Why we are staying home (aka “Social Distancing”):
- A lot of people don’t understand why we’re all staying home for a virus that is only dangerous for a small number of people. First of all, it can still be deadly for people you love. If you know a pregnant woman, a person with an autoimmune condition requiring immunosuppressive medications, or anyone over 60, this matters to you. But more importantly, we are the ones spreading it to the medically vulnerable. By staying home (and keeping our germy kids home), we are preventing the spread of the disease.
- Click on this link to work through a very cool simulator of why social distancing works. I went through it with my kids this morning so that they would understand why we’re staying home. Maybe because they are doctor’s kids and have watched me struggle to keep up with cold and flu season, they immediately saw the problem with the steep curve, “Mom, if everyone gets sick at once then there aren’t enough doctors to take care of them all.” Exactly. And the mortality rate is significantly higher if people can’t get the care they need. Not just the mortality rate from coronavirus itself but from all the other medical problems that don’t just go away–heart attacks, strokes, cancer, etc. We all need access to a hospital sometimes and making sure the hospitals can do their job is really important.
- Why 2 weeks? Well honestly, I think because it’s convenient and doesn’t scare people. Run the simulator above and imagine what would happen if part way through the simulation of social distancing everyone stopped social distancing…we’d still get a really steep curve. Two weeks would work well if the incubation period (time from when you get exposed to when you have symptoms) were a day. But with an incubation period of up to 14 days, we really need 8 weeks to have the biggest impact. But we’ll see what happens over the next 2 weeks as the situation develops. This also doesn’t mean that you’re locked in your house for 8 weeks–it just means that you avoid people as much as possible, use delivery if possible, and stay 6 feet away from people at the grocery store. Even in Italy where they are trying to stop the exponential growth and are rationing ventilators, the grocery stores and pharmacies are still open. We’ll still have access to everything we need.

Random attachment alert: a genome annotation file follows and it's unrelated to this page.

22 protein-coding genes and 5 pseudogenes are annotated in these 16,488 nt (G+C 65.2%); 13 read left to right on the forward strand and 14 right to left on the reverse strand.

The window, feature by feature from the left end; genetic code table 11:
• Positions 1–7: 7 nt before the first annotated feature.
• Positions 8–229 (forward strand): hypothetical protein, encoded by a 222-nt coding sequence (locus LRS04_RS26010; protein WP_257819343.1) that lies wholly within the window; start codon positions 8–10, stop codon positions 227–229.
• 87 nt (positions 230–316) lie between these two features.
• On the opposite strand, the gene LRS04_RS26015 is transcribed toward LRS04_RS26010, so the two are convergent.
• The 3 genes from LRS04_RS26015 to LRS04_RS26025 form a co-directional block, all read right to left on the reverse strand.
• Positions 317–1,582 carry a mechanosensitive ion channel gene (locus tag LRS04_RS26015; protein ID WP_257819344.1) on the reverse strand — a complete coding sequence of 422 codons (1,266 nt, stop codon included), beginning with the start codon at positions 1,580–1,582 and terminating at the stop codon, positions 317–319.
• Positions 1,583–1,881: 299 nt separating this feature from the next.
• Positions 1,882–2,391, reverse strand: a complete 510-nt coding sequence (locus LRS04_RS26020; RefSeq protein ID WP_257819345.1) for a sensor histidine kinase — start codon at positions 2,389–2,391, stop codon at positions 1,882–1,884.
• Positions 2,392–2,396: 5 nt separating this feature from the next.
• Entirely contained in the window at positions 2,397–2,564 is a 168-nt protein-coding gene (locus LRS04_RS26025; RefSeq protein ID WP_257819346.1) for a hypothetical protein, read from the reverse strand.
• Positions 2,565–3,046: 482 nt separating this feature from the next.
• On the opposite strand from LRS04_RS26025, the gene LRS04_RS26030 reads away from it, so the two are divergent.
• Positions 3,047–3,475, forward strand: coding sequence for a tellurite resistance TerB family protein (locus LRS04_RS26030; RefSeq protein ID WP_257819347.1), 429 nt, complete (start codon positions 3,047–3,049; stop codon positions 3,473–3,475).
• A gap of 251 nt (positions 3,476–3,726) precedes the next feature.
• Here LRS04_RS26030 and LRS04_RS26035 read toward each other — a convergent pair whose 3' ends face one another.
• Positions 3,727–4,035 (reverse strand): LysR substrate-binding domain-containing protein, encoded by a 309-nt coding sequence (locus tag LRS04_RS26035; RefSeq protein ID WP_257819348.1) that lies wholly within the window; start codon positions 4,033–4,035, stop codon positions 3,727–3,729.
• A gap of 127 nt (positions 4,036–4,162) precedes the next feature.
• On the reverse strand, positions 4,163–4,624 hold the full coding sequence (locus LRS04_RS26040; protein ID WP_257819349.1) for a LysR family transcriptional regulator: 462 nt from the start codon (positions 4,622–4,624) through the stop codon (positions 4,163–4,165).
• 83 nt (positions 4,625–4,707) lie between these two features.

- What in the world is the UK doing? They are trying an experiment of separating everyone into two groups and letting the low risk people (middle aged and younger without serious medical conditions or pregnancy) catch it and develop herd immunity to protect the high risk group. I’m guessing this is going to look a lot like the second simulation in the above link if it’s done extremely well (forced quarantine). But I can’t imagine how that would work in reality since most people live and work together and completely separating the high risk people is basically impossible. Because they have universal healthcare and a fairly good social safety net, they may have the structure in place to pull it off. But it if fails, it could fail dramatically. It’s a real gamble and not one I would take.
- But Singapore didn’t close everything and they seem to be fine? That’s because they responded very strongly from the very beginning with everything from screening every traveler to mandatory quarantines for people who could be infected. Unfortunately, the response in our country was very slow so it’s too late for that. Once the virus starts spreading in a community, good hygiene and social distancing are the weapons of choice.
And also hygiene:
- Wash hands frequently (before and after eating, after using the toilet, after coughing or sneezing, before preparing food, before and after picking your nose, before and after touching your face)
- Sanitize high-touch surfaces daily (doorknobs, light switches, keyboards, computer mice, phones, counters, tables, etc)
- Use good cough and sneeze hygiene (cough or sneeze into your elbow or a tissue that your throw away, wash your hands afterwards)